On appeal from the judgment of the Court of Appeal for Ontario, 2012 ONCA 342, 111 O.R. (3d) 19. 

C was charged with sexual assault. When he appeared in court, he was in a psychotic state and was declared unfit to stand trial. Crown counsel recommended a treatment order. The Crown stated that a bed would be available in a facility at one hospital six days after the hearing. The hearing judge issued a “forthwith” treatment order, specifying C be treated at a second hospital or its “designate” (preferably the facility at the first hospital). Court services delivered C to the first hospital and left him in a hallway. The hospitals appealed this decision. The Court of Appeal held that the hearing judge erred by acting on the basis that the consent requirement of the Criminal Code provision relating to treatment had been satisfied. The Court of Appeal also determined that the applicable provisions of the Criminal Code (ss. 672.58 and 672.62(1) (a)) engage the rights to liberty and security of the person guaranteed under s. 7 of the Charter, but do not violate the principles of fundamental justice. 

HELD (9:0): that the appeal be dismissed. 

Reasons for judgment by Rothstein and Cromwell JJ.:

Consent is required for the disposition order in its entirety, not simply to the treatment aspect of it. A court may not make a disposition order directing that treatment begin immediately if the hospital or treating physician does not consent to that disposition unless the situation is a rare case in which a delay in treatment would breach the accused’s rights under theCanadian Charter of Rights and Freedoms and an order for immediate treatment is an appropriate and just remedy for that breach.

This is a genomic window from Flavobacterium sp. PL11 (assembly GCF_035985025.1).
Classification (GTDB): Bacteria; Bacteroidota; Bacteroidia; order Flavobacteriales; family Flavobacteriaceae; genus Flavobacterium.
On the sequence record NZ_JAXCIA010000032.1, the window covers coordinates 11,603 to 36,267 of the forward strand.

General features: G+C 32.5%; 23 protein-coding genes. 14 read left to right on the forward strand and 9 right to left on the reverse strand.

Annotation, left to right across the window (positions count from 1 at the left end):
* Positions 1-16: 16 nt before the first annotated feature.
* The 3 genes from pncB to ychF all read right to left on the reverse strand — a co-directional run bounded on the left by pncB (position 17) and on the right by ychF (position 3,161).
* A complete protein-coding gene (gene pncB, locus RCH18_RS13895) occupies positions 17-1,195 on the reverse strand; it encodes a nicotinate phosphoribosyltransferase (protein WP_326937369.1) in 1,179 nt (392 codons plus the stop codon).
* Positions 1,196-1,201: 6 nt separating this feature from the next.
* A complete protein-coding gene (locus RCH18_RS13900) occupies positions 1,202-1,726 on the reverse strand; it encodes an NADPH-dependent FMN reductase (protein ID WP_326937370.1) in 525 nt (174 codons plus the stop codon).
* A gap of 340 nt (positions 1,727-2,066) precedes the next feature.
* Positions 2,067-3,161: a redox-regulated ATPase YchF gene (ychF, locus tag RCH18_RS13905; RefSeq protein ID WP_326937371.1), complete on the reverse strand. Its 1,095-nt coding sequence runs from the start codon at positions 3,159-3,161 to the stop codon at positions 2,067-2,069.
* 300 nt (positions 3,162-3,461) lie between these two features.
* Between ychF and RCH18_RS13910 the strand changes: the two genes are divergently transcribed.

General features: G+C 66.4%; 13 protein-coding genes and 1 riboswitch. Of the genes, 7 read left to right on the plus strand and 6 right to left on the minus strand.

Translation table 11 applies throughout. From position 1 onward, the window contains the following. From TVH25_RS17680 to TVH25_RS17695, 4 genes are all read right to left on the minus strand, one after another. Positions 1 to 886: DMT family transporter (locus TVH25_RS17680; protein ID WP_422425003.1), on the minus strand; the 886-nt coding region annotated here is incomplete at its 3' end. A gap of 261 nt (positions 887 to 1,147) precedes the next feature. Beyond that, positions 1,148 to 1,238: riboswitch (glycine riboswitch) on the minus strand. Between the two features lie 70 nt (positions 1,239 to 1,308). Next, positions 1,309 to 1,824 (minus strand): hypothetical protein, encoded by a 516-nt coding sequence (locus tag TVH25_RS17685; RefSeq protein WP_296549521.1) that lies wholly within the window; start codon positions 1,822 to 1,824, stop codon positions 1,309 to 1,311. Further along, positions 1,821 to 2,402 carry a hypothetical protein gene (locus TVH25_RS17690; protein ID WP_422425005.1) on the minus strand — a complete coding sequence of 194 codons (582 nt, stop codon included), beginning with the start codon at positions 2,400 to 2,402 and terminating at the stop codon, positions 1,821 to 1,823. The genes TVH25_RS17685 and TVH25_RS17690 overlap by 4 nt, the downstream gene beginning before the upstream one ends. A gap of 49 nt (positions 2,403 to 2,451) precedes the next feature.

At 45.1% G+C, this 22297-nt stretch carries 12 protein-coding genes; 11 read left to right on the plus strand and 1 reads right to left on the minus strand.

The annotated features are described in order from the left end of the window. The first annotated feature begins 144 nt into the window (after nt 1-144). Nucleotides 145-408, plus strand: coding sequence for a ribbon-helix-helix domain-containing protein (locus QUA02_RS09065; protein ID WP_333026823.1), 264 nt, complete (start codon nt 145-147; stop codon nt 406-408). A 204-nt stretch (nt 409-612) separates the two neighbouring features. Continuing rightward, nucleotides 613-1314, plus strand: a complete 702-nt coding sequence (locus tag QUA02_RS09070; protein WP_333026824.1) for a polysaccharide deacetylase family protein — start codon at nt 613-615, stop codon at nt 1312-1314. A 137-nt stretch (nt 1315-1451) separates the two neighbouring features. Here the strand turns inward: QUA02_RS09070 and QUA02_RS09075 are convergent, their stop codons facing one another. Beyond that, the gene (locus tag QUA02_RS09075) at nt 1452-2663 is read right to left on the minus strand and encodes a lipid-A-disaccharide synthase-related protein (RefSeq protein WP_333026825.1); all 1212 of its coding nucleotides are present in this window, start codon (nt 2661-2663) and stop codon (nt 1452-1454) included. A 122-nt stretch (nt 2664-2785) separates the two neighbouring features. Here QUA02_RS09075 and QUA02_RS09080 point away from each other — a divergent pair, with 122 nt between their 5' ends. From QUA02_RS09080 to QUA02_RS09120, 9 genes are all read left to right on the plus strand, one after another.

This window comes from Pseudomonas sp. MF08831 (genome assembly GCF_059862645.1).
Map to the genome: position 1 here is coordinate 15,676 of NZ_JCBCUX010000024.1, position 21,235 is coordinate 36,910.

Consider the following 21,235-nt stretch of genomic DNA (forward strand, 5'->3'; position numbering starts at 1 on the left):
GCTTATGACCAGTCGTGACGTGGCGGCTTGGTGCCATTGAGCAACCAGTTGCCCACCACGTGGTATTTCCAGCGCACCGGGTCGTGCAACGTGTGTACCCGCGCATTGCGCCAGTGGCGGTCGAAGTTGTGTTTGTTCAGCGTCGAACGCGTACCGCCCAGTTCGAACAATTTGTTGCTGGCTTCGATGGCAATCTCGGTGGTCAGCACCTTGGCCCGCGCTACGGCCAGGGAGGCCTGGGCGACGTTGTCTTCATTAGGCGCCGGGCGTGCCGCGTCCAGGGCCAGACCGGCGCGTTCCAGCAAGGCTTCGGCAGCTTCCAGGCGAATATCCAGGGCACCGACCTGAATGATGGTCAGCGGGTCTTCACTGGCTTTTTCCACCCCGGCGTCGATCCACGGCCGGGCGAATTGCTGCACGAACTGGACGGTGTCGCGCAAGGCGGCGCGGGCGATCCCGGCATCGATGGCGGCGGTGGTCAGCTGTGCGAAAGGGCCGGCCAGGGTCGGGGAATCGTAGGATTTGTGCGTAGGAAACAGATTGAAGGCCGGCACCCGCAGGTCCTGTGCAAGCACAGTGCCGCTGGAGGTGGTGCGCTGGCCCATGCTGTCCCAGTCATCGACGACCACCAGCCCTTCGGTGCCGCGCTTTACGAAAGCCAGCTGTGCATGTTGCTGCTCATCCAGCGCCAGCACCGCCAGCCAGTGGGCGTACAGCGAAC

The hospital or person in charge of treatment must consent to all the terms of a disposition ordering treatment and, if there is no consent, the order cannot be made. The starting point is the text of the provisions in their grammatical and ordinary sense according to the modern principle of statutory interpretation. The Criminal Code provides that no court shall make “a disposition” under s. 672.58 without the consent of the hospital or person in charge of treatment. “Disposition” is a technical term, used throughout Part XX.1. While a disposition ordering treatment may be referred to as a “treatment order” in colloquial language, there is no such thing provided for in the Criminal Code . It is clear that a “disposition” under s. 672.58 necessarily has a temporal aspect both as to its beginning and its ending and may include other conditions that the court considers it appropriate to impose. Thus consent is required to the disposition which the court makes under s. 672.58 , not simply to certain aspects of it. This is supported by the meaning of the word “consent” and the context in which it is used in these provisions. Where the Criminal Code intends to differentiate between consent to treatment and consent to a disposition order, it does so expressly.